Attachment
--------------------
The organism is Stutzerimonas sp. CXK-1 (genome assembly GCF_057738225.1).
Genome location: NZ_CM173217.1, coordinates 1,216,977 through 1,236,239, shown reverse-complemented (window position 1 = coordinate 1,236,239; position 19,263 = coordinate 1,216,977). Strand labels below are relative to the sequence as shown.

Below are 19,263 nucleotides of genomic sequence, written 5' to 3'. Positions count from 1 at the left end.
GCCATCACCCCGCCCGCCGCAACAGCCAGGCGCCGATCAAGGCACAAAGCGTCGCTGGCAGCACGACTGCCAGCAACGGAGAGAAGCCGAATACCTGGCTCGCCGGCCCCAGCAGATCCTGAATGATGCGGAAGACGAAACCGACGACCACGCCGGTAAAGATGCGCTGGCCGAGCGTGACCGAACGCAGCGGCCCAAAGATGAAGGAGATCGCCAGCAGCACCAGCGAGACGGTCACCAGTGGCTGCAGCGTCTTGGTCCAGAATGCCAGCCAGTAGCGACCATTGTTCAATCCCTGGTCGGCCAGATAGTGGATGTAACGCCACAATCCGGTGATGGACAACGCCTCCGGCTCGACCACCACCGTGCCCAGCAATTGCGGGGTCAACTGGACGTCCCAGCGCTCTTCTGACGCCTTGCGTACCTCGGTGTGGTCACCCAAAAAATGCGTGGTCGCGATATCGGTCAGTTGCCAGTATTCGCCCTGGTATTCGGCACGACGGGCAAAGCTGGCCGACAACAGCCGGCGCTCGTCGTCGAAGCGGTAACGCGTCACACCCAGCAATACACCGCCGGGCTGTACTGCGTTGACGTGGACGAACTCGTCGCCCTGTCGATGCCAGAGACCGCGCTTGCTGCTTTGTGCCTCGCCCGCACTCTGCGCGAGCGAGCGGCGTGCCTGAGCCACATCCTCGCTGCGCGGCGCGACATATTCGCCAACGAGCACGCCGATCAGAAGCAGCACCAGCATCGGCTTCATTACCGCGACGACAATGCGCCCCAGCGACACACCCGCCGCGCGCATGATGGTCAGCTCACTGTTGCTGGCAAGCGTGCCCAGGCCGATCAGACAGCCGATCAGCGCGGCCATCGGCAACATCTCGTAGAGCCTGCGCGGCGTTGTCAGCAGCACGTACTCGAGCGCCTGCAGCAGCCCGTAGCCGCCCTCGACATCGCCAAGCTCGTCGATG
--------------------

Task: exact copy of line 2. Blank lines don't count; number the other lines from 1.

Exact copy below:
Genome location: NZ_CM173217.1, coordinates 1,216,977 through 1,236,239, shown reverse-complemented (window position 1 = coordinate 1,236,239; position 19,263 = coordinate 1,216,977). Strand labels below are relative to the sequence as shown.